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Comparative molecular and functional analyses of the tobacco cyclin-dependentkinase inhibitor NtKIS1a and its spliced variant NtKIS1b

Author:
Jasinski, S., Perennes, C., Bergounioux, C., Glab, N.
Source:
Plant physiology 2002 v.130 no.4 pp. 1871-1882
ISSN:
0032-0889
Subject:
Nicotiana sylvestris, plant proteins, recombinant proteins, gene expression, Nicotiana tabacum, stamens, Arabidopsis thaliana, messenger RNA, alternative splicing, plant development, complementary DNA, amino acid sequences, enzyme inhibitors, onions, enzyme activity, tobacco, green fluorescent protein, Allium cepa, transgenic plants, flowers, plant morphology, Nicotiana tomentosiformis, chemical constituents of plants, cell cycle
Abstract:
In all eukaryotes, cell cycle progression is controlled by cyclin-dependent kinases (CDKs) whose activity is regulated at several levels including inhibition by CDK inhibitors. Here, we report a comparative molecular and functional analysis of the tobacco (Nicotiana tomentosiformis) CDK inhibitor, NtKIS1a, and its spliced variant, NtKIS1b. The C-terminal end of NtKIS1a shares strong sequence similarity with mammalian CIP/KIP inhibitors, which is not the case for NtKIS1b. Consistent with this, NtKIS1a but not NtKIS1b inhibits in vitro the kinase activity of CDK/cyclin complexes, and tobacco (Nicotiana tabacum) D-type cyclins and an A-type CDK are NtKIS1a, but not NtKIS1b, interacting partners. Although both NtKIS1a and NtKIS1b transcripts are mainly found in flowers and more precisely in stamens, NtKIS1b transcript levels are cell cycle regulated, whereas those of NtKIS1a remain constant during the cell cycle. NtKIS1a and NtKIS1b fused to fluorescent proteins are localized in the nucleus when transiently expressed in onion epidermal cells. Furthermore, there is no competition for their nuclear localization when they are simultaneously overexpressed. In vitro competition toward CDK kinase activity suggests that NtKIS1b is a strong competitor of NtKIS1a. Arabidopsis plants overexpressing NtKIS1a-green fluorescent protein (GFP) or NtKIS1b-GFP fusion proteins were obtained. In these plants, the fusion proteins are still localized in the nucleus. Interestingly, NtKIS1a-GFP-overexpressing plants display strong morphological modifications and a reduced CDK kinase activity, whereas NtKIS1b-GFP-overexpressing plants display a wild-type phenotype including a wild-type CDK kinase activity. Our results strongly suggest that the inhibition of the kinase activity is responsible for the phenotypic modifications.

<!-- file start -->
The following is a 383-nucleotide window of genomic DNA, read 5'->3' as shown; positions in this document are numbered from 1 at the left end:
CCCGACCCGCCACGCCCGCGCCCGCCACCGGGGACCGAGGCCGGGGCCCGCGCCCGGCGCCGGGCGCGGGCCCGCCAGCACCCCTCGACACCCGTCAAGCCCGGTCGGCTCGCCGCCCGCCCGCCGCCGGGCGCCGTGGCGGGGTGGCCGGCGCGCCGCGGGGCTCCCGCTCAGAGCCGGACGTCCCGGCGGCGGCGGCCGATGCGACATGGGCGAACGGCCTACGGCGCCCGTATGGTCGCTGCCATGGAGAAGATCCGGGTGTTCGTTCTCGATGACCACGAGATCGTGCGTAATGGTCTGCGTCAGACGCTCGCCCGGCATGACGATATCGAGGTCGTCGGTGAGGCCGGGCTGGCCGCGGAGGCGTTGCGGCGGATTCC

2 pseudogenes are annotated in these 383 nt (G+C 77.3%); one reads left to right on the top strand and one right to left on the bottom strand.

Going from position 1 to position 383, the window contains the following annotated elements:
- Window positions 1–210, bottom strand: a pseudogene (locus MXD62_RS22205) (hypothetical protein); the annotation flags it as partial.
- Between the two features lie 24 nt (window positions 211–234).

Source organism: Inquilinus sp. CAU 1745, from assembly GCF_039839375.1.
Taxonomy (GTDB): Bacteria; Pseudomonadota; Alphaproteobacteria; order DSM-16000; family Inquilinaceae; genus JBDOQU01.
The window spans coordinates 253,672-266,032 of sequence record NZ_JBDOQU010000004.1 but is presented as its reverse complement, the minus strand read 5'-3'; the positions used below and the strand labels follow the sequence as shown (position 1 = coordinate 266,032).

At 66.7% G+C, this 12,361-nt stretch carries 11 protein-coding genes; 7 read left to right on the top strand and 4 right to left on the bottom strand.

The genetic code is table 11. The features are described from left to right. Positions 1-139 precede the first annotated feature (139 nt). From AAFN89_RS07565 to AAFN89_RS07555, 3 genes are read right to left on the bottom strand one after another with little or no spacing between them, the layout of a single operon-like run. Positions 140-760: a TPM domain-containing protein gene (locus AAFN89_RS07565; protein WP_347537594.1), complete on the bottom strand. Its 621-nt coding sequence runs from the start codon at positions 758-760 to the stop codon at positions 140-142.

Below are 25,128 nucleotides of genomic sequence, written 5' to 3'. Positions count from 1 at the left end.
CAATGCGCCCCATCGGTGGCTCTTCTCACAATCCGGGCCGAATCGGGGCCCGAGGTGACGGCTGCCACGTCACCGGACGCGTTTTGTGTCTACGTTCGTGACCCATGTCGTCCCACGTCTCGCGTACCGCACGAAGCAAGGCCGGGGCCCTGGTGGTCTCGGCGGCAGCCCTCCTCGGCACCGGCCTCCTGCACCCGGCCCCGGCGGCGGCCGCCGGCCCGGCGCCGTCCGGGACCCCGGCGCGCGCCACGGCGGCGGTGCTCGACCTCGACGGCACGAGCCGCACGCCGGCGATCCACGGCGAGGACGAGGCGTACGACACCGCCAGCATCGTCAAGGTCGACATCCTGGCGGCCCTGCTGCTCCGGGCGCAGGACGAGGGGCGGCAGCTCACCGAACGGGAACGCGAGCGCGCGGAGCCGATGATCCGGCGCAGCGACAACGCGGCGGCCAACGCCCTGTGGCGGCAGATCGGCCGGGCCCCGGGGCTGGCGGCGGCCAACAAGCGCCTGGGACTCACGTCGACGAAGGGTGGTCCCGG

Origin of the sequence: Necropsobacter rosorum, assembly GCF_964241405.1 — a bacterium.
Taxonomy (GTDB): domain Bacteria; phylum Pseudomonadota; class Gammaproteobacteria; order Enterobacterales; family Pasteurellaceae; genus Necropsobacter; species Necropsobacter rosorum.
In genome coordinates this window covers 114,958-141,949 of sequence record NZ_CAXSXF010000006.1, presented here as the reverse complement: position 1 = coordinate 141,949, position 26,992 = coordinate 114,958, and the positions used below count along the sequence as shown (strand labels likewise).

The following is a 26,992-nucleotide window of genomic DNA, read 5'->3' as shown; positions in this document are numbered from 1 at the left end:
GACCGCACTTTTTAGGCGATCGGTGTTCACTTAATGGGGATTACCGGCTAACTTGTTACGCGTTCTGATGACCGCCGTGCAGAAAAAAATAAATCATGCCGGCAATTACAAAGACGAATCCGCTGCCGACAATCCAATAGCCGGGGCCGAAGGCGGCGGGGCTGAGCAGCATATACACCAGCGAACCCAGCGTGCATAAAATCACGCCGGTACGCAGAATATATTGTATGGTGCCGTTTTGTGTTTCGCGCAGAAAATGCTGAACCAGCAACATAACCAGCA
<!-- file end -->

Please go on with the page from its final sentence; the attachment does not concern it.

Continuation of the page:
Agid:
671660